New freshman class, new graduation requirements

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As the new freshmen are welcomed into high school life, they are also bombarded with new graduation requirements to fulfill. Indiana now has a new way for students to complete high school with more experience required to prepare them for their adult lives. 

Emily Linder
Passing period in the freshman center. The freshman class of 2023 is the first to be affected by the new graduation requirements.

Graduation Pathway is separated into 3 boxes, High School Diploma, Employability Skills, and Postsecondary Readiness Competencies. Freshman guidance counselors Emily Kennerk and Scott Cross explained what each box was and how students can “check it off their to-do list”. 

“This option gives students more of an opportunity to focus on things they are interested in, as well as keeping an option still there for students who are good test-takers,” said Mr. Cross

The first box ensures students are working towards achieving a high school diploma.

The second box has students fulfill Employability Skills, meaning they are required to complete at least 1 of these categories of learnings: Project-based, Service-based, Worked-based, Employment (required to have a job for at least 2 months with 10 hours a week), Internship (outside of school hours, not from CHS Internship program with at least 5 hours a week for 8 weeks), Work Ethic Certificate, or Anthis Career Academy. 

“I think this gives students more of an opportunity to focus on things they are interested in as well as gives them a different way to graduate,” said Mrs. Kennerk.

The third box has the students fulfill the requirements of meeting Readiness Competencies to make sure each student is prepared for college. This has students completing one of the following requirements: obtaining an honors diploma (fulfilling the requirements for a Academic or Technical Honors Diploma), earning a certain score on the ACT, SAT or ASVAB, state and industry-recognized Credential or Certification, Career-Technical Education Concentrator (Earning a C- or higher for at least 2 advanced courses), or AP/Dual Credit Classes (Earning a C- or higher in at least 3 AP or Dual Credit Classes, one of the courses must be either English, Math, Science, or Social Studies).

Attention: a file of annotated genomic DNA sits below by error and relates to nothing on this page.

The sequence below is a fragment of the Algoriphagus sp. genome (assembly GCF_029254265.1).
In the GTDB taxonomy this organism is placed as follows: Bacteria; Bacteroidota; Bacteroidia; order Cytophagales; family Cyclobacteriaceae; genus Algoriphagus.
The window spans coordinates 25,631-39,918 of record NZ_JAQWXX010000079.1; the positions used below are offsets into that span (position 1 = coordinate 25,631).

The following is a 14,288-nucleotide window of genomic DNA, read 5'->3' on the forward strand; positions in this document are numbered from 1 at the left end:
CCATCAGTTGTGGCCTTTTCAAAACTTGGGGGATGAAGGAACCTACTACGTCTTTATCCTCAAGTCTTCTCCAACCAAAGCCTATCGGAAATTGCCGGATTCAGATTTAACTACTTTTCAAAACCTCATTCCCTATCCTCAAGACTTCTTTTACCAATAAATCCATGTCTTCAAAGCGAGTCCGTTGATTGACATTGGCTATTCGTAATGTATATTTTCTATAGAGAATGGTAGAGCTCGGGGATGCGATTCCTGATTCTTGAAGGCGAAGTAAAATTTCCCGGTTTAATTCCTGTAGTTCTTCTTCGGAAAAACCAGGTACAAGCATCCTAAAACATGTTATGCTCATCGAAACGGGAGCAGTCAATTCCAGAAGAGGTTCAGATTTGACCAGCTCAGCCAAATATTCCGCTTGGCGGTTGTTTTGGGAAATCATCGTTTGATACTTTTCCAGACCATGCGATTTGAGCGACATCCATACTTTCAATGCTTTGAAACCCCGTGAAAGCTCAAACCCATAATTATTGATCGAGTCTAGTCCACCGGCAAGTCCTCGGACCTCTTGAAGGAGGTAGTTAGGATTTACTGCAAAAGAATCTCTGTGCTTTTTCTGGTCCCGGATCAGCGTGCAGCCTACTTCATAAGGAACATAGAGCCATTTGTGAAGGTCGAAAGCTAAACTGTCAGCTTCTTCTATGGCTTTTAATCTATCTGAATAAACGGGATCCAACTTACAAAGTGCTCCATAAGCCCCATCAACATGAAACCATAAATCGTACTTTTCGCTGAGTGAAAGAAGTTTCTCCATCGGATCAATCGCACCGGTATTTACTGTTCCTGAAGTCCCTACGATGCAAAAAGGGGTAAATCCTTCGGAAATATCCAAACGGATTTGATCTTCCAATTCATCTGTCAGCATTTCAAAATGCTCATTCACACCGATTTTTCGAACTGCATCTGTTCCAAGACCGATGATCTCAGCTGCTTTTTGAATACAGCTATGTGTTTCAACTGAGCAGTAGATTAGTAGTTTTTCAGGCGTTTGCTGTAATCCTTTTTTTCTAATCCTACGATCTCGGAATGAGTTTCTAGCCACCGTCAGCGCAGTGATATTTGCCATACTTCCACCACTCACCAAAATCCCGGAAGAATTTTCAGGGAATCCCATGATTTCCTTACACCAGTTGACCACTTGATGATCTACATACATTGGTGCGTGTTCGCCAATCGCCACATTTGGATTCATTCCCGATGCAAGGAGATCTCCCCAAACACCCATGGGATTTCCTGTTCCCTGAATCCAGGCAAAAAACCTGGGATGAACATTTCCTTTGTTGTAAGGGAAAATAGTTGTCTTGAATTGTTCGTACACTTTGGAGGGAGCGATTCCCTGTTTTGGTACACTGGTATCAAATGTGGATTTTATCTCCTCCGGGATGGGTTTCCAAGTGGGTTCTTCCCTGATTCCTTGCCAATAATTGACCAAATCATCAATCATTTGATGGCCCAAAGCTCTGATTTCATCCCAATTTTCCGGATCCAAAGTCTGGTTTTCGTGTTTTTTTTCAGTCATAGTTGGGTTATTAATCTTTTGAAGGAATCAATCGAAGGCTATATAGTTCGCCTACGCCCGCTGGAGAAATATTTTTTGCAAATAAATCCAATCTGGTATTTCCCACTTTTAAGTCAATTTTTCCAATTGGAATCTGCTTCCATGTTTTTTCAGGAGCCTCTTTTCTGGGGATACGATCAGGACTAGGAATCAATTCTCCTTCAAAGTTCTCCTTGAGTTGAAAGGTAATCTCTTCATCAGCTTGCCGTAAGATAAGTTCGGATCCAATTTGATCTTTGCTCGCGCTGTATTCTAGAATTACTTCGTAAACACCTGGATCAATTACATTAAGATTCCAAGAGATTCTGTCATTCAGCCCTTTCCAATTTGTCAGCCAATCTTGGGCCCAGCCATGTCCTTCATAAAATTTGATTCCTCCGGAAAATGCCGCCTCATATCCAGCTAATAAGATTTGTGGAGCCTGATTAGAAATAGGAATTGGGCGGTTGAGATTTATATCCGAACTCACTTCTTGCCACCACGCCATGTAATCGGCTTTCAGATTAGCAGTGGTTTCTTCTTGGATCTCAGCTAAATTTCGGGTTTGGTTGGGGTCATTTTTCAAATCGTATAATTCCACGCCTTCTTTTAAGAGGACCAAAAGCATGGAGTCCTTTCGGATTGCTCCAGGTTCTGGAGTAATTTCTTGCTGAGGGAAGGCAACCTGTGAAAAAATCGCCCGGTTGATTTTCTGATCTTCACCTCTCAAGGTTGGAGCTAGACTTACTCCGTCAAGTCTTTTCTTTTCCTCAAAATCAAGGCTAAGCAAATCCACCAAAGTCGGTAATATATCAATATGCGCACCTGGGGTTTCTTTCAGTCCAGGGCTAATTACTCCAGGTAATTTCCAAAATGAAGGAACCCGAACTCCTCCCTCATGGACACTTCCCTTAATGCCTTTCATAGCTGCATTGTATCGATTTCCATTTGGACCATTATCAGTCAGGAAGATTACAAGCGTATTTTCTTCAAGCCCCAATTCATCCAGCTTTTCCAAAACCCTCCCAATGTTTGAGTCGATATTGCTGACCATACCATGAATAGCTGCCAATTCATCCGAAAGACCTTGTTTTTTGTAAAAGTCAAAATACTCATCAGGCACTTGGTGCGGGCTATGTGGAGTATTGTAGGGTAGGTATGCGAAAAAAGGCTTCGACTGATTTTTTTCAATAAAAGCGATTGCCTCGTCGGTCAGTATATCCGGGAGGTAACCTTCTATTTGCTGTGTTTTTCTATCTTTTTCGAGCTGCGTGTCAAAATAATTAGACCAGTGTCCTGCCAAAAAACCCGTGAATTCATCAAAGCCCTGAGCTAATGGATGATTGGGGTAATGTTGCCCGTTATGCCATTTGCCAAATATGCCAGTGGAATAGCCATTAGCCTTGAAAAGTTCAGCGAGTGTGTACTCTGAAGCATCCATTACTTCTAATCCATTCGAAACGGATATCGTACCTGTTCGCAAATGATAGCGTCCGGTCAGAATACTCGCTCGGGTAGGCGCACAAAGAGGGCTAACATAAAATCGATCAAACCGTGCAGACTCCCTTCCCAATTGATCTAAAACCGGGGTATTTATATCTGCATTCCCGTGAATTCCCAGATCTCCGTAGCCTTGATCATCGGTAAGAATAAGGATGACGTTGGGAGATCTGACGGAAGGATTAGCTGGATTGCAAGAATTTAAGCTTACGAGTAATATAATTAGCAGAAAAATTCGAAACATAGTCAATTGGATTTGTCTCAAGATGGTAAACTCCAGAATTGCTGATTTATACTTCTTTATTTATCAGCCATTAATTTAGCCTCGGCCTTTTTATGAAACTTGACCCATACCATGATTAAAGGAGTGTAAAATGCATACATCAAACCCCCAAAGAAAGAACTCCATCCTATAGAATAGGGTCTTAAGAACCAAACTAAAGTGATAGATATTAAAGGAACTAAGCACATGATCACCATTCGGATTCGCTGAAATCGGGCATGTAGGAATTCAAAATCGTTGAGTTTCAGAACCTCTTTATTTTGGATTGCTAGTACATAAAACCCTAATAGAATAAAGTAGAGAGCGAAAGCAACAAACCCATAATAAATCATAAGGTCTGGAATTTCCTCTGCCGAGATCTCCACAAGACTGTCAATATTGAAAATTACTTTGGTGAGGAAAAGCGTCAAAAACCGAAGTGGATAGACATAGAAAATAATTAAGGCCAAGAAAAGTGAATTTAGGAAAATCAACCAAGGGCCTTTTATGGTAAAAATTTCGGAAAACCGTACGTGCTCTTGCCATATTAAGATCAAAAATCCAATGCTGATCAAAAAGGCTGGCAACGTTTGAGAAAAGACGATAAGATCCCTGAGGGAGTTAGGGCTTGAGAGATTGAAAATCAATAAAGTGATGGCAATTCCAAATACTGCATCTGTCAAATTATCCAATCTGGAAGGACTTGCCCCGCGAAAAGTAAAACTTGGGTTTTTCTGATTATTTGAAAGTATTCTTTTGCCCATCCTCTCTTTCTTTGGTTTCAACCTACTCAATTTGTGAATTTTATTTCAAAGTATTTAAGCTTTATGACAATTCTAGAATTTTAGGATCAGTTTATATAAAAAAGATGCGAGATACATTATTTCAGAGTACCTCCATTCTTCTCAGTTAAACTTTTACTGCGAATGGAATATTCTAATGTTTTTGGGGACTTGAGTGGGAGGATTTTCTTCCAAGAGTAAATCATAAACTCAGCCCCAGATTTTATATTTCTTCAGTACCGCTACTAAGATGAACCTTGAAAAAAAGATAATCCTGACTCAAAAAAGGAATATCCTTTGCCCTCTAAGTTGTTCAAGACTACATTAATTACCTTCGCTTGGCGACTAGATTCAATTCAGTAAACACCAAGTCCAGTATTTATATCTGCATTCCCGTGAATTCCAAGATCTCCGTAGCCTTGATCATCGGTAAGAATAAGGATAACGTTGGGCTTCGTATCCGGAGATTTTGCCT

“It’s a fine option, but I do know people who will struggle with these options,” said freshman Madison Carpenter. 

Carpenter is planning on graduating on time and applying to Ball State to fulfill her dream of becoming a science teacher. She believes the options Indiana is trying to give students will be seen more negatively as additional requirements rather than a positive change with more opportunities for students. 

“If anything could be changed for the graduation requirements, I would suggest making it even more flexible, as well as providing help if a student is having a hard time fulfilling the requirements,” said Madison. 

Freshman Isabelle Elliot is interested in going to college after high school, specifically for engineering. 

“With the new requirements, I believe it’s stricter, which pushes students to work harder and increases their education,” said Isabelle. 

Isabelle believes that with all the options Indiana provides for students in these requirements, it provides more opportunities for students to help them personally strive to be better people. 

“If anything could be added to the requirements I would have to ask for volunteer hours, being able to serve others and help improve their lives, can also help to make yourself feel better,” said Isabelle. 

As far as the guidance counselors know, the requirements will not be changing again in the near future. 

“We want to make sure the students do know Mr. Cross and I will help as much as we can,” said Mrs. Kennerk. “Do not stress about it. We will get everything figured out and you will graduate.”

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